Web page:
It is essential for any situation where focus is critical. It is especially useful when the camera is on a tripod and you have your framing and everything set. If you are allowing the camera to select the focus point, you are giving up control. It might be useful when tracking a moving object, but I find for stationary subjects, the camera never focuses on what I want. YMMV depending on the type of photography you are engaged in.
Wed 01-Aug-12 08:06 AM | edited Wed 01-Aug-12 08:06 AM by RLDubbya
I use it quite a bit; not for every shot, to be sure, but I'd that during 70-80% of my shooting sessions, I'll use it for at least a couple shots. I find it useful when I have control the focus point, particularly in AF-S mode or single point AF-C mode. My subject might not quite be centered in a conventional portrait shot; in other cases, I might have to move the focus point to the far side of the field to get the effect I want.
FYI, I keep "wrap around" turned on - makes it much quicker to navigate around, I've found.
I move the focus point often. Most of my shooting is landscape and I apply the rule of thirds to most of these shots. It is very important that the main subject which falls on one of the quadrant lines has the focus point on it rather than the center of the shot. It is also useful when shooting sunsets, when the horizon is one third up from the bottom of the shot to move the focus point down to the horizon.
This information was very instructive. I guess I have grown suspicious of features on the D7000 which seem dumbed-down on only casual examination. Much like the Scene modes.
As a recycled film shooter, parameters in DSLR that fall outside the old parameters of ISO, F-stop, Shutter can be perceived as 'digital poppycock'. In other words, fanciful. As I'm learning, many of these operational inputs on the camera are well thought out and truly useful.
So, I'll guess I start using focus point selection, and that it will become second nature pretty quick. Thanks again.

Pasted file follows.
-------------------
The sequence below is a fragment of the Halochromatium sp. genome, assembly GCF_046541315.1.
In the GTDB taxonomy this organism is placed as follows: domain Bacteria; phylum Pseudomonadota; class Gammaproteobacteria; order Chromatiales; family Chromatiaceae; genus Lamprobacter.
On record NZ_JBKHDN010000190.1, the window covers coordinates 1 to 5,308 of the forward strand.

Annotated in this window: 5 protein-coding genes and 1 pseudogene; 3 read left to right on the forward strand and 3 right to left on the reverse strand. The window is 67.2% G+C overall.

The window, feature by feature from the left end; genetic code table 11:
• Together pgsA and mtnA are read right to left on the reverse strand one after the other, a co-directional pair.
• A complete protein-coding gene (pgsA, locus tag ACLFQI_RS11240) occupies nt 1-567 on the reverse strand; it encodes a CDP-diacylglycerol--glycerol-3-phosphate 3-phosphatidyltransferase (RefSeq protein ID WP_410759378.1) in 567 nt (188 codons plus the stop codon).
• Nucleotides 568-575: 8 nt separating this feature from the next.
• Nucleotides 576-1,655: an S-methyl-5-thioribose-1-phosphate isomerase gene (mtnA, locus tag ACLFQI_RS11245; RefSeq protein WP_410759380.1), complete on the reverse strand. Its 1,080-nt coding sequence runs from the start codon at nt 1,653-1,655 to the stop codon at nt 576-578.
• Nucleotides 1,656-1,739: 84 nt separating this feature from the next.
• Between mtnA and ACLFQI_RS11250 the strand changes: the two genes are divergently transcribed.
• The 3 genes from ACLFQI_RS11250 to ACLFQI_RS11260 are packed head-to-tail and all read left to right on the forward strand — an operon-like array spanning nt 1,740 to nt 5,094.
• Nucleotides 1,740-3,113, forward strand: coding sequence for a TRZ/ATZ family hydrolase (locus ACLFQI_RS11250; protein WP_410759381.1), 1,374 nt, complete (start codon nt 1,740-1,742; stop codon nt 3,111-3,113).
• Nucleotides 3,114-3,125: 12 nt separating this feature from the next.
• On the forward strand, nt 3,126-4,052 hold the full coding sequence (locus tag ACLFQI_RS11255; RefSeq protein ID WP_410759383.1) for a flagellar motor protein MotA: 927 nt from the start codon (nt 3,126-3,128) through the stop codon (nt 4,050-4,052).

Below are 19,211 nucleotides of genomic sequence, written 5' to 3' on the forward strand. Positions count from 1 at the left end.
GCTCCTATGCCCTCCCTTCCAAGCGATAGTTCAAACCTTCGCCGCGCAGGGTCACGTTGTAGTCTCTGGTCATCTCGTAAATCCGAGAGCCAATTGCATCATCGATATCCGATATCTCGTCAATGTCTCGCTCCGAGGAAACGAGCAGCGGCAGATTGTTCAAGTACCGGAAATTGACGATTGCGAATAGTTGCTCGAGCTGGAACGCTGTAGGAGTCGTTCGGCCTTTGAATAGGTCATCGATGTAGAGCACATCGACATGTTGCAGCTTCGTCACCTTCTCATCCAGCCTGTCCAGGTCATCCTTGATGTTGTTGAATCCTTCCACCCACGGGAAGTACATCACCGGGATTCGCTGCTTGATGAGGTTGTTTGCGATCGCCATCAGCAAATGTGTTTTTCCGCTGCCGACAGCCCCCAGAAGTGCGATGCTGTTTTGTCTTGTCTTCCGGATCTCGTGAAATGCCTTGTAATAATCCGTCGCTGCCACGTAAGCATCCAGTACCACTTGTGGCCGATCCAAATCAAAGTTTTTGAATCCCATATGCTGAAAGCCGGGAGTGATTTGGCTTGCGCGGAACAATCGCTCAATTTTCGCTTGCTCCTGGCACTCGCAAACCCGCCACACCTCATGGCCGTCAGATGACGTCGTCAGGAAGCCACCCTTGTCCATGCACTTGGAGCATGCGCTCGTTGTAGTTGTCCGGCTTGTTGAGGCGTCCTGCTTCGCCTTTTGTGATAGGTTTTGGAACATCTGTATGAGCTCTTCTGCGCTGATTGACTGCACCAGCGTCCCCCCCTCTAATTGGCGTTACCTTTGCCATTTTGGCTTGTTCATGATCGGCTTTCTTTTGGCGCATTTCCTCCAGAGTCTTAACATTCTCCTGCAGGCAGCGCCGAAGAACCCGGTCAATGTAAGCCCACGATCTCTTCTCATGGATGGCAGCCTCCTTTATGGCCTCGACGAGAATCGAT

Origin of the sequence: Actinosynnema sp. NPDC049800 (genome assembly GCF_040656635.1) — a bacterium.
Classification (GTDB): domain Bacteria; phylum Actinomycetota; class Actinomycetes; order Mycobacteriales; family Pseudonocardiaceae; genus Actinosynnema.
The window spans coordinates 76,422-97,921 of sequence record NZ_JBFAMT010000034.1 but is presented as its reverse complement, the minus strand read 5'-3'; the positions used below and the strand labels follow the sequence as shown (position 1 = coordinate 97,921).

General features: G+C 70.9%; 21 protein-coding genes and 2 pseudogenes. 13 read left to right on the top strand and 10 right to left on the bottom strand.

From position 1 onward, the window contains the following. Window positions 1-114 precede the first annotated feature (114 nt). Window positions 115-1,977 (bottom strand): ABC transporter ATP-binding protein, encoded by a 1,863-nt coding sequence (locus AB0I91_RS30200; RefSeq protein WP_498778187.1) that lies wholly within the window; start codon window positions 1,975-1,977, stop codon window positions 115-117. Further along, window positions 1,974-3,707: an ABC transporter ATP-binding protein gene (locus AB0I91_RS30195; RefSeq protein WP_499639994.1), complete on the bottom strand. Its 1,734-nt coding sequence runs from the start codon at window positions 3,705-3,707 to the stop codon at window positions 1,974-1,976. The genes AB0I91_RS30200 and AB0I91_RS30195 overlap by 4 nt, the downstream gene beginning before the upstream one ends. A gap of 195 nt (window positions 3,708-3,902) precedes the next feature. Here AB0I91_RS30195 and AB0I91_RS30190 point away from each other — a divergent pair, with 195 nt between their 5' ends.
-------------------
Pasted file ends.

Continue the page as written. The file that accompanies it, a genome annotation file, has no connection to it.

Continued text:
Thu 02-Aug-12 03:07 AM | edited Thu 02-Aug-12 03:16 AM by ShrimpBoy
>So, I'll guess I start using focus point selection, and that >it will become second nature pretty quick.
I had my old D70 for a long while before I got into the habit of shifting the focus point around. What a difference! Suddenly the camera is focusing where you want without drastic recomposing. This must be a feature of film cameras with similarly competent AF systems though, not just a digital thing.
As Mick suggested, the AF point also controls metering. And not only in spot mode, I understand the matrix meter biases its reading according to what's under the focus point. If you use an auto-exposure mode and you focus and recompose, the camera keeps metering until you make the exposure at which time the thing you focused on is not under the AF point and therefore the metering bias is set by something else.
The AF lock lever is a useless control for me. I haven't used it on any of the bodies I've owned.
I usually just move it when I accidently move it off center. I rely more on AF-ON, which I have set the AEL/AFL button to. Better known as back button focus. I find it very easy to focus on what I want, and then recompose, keeping my finger off the button and just use the shutter release to take the shot.
I shoot in either matrix, or centerweighted 99% of the time. Never tried spot. No clue how to use it at this point.
I use the selector all the time, changing the focal point from one shot to the next. I only use the locking lever when handing the camera to someone else, usually picking the centre spot first, and then have to tell the shooter that whatever is in the middle of the frame will be in focus. I did this a lot on hols recently when we wanted our pic taken together. Just letting the camera choose it's own points generally ends in out of focus pics, especially in less than bright light, on my camera anyway.
As i almost exclusively use Single focus point the selector is a must, i use it all the time when my subject isn't in the middle. I also use AF/AE lock button and use my center sensor too for difficult lighting or exp control in difficult light.
For those who are left-eyed I guess your nose hits the multi-selector and the lock works wonders. Personally I use the selector to move the AF point all the time, but the lock only ever gets set by accident.
I usually leave mine locked. I focus with AF-ON on the back AE-lock button. I lock exposure when I press the shutter half way (set in the custom menu). If I am outside I will meter off the sky, press my shutter halfway to lock exposure, then point to my focus point and hit the back button, recompose and press the shutter all the way. Might sound like a lot of steps but I find it works well.
Hi Gary, yes I understand it prevents you from moving the focus selector. I was saying I leave mine locked, thus preventing me from accidentally moving the focus point since I am a focus and re-frame shooter.
I'm glad to hear all these comments. In your responses I see that I not only don't know the camera features, but I didn't state my question fully.
I just returned from the camera store where I played around with two lenses — the older model 80-200 f2.8, and the newish 12-24mm wide angle. Especially with the wide angle, it sure helped understanding choosing the focus point and then locking that point in.
Gee, and I thought the lever froze the focus! Live and learn, as they saw. Thanks for all your help.